Film director Chris Atkins appears to have a death wish – having already taken on the collective might of tabloid newspapers, PR guru Max Clifford and Bob Geldof.
Atkins was the brains behind Starsuckers, a documentary which held the British tabloid press up to ridicule last year, in part by offering fake stories to the red-tops, many of which ended up in print. "The tabs hate me," he says. "After the news about my film broke, a friend warned me if I'm seen in pubs near Wapping, I'm likely to get my head kicked-in. They also sent some hacks to doorstep me. Pity they went to the wrong house."
As a filmmaker, he was nominated for a Bafta in 2008 for his debut, Taking Liberties, which attacked the Blair government for eroding our freedom. More recently, he faked an urban fox hunting video, duping most national newspapers and the BBC, which he says led to him receiving threats and a £2,000 reward being offered for his unmasking.
After Starsuckers was released, the Oxford graduate produced a website to accompany the film. One section offered a "how to" guide to anyone who wanted to earn a bit of cash by selling fake stories. It apparently inspired the appearance of a number of recent stories in the press which were, simply, confections. If, for example, you thought that Girls Aloud's Sarah Harding held a late-night séance, or that singer Pixie Lott broadened her mind by reading Descartes before going on stage, more fool you.
The stories, published in the Daily Star, but also replicated by other papers and websites, were the work of a handful of students, inspired by the Pied Piper of Mischief. "I kind of forgot all about the 'fake stories' because we were being sued by the News of the World and Bob Geldof was trying to shut us down," said Atkins from his home in east London. "They faded into the background because we were fighting all these other battles. Then, about five months later, I got the first email from one of the students, saying 'I've read your guide, I'm going to do this'."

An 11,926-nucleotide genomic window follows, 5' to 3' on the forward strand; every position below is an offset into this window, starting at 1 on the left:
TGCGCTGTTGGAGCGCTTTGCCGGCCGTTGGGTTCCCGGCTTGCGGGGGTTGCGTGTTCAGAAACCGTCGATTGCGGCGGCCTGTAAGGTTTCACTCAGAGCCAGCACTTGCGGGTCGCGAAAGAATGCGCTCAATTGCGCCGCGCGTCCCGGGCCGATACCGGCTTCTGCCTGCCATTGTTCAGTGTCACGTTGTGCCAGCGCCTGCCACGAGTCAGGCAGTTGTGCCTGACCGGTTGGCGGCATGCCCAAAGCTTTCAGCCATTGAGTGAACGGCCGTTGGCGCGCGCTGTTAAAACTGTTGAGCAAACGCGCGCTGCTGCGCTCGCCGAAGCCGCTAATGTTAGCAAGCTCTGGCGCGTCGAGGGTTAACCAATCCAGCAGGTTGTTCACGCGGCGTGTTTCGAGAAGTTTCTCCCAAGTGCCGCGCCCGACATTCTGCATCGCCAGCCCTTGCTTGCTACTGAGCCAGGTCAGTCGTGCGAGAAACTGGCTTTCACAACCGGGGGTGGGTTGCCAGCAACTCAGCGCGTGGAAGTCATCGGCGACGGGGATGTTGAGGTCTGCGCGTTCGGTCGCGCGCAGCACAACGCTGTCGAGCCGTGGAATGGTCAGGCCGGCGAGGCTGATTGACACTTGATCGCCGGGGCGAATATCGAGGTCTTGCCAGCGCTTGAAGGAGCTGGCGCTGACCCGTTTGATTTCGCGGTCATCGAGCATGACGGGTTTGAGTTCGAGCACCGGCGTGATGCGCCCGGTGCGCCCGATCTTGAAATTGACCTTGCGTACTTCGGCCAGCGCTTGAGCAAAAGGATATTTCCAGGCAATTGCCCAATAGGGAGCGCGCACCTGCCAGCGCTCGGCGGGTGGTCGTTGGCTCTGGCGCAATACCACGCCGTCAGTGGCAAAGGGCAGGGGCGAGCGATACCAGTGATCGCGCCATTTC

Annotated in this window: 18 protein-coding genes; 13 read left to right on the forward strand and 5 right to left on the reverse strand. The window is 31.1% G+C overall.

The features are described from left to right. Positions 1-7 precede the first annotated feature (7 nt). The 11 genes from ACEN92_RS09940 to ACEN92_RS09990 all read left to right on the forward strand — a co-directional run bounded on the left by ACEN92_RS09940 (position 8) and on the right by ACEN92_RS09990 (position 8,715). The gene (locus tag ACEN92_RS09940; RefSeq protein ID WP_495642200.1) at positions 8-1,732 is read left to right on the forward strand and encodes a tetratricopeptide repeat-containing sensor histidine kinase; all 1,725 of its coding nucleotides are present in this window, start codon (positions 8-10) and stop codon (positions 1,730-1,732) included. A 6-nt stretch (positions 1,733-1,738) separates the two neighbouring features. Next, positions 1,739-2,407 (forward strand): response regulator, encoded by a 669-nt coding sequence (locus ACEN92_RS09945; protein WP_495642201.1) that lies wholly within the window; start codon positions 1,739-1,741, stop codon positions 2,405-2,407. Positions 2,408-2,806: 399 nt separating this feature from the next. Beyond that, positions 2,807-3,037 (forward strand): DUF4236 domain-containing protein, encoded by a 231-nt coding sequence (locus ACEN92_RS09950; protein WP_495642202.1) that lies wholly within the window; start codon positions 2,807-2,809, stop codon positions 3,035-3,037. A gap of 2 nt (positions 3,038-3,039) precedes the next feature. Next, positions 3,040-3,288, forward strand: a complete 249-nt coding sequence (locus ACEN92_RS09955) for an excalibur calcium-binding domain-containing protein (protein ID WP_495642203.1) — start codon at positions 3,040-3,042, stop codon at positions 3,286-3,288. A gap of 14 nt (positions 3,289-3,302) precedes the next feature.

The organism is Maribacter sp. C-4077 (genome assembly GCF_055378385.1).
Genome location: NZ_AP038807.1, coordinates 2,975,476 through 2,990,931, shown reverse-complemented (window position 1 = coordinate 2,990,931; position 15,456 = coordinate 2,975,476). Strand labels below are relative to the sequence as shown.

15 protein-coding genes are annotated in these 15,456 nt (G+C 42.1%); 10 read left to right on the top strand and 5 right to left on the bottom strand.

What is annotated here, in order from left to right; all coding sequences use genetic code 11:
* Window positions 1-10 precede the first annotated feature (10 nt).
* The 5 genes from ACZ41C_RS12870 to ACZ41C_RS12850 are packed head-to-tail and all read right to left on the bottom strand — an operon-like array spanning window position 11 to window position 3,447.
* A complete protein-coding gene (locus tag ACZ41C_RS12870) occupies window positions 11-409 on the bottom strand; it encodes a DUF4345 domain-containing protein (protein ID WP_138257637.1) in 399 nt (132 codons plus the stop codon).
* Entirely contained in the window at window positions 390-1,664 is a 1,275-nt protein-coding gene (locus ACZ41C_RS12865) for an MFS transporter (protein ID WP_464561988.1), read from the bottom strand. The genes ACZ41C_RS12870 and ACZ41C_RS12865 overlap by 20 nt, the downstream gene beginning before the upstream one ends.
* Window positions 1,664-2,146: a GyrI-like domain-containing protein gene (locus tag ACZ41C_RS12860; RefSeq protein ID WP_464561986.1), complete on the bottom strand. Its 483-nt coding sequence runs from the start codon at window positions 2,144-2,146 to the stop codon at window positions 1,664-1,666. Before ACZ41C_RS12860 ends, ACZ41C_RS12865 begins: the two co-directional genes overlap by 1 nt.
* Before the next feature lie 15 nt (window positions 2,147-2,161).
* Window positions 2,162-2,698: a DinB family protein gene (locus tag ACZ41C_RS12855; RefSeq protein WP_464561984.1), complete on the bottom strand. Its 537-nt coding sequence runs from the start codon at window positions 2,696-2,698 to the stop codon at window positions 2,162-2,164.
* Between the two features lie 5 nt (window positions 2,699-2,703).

One of those emails said "if you look in tomorrow's Daily Star you should see a nice wee story about Nicola Roberts [another Girls Aloud member] trying to pee in a urinal while drunk at a party. We got paid £150 for it so thank you very much for the idea." However, the Daily Star ran a retraction the day following publication after Roberts's PR team complained.
Atkins also received two more emails from members of the public saying they were going to do the same. "It was basically all young people who were just skint, had watched the movie and decided they could do that."
Another story made it into the Daily Star, about Lott's rider demands, which included colouring crayons, A3 paper and, more bizarrely, a globe and French philosopher René Descartes' Meditations on First Philosophy.
Surely the tabloids should have picked up on the Chris Morris-esque absurdity of the story? "You have to be canny when deciding what to write," he says. "The tabloids are looking for an unusual twist. If you provide them with that twist, they're more likely to run the story and they're more likely to give you money.
"This brings the issue down to a basic paradox: the less true the story is, the more likely they are to run it and therefore the more money you're going to get, so the more likely you are to make things up."
But does he believe he can change the way the tabloids operate?
"The idea with this was if enough people phone up The Sun, for example, and say 'I saw Pixie Lott levitating across the Thames' and the journalists say 'hang on, is this one of these hoaxes?' then we've kind of done them a favour if they stop printing nonsense because of this."
But he says there is a bigger point: "We all know Gordon Smart will be the next editor of The Sun, because Dominic Mohan ran the Bizarre Column and now he's running The Sun. Andy Coulson and Piers Morgan similarly ran the Bizarre column – and look where they are. I wouldn't mind if they just carried on writing nonsense, but in two years' time, Smart will be deciding who to back to run the country.
"What happens is, in the two or three years working on the celebrity desk, their desire for the truth as a concept is surgically extracted from their brains. They stop caring what the truth is. Then they get to write about WMDs," says Atkins, with only the merest hints of irony.
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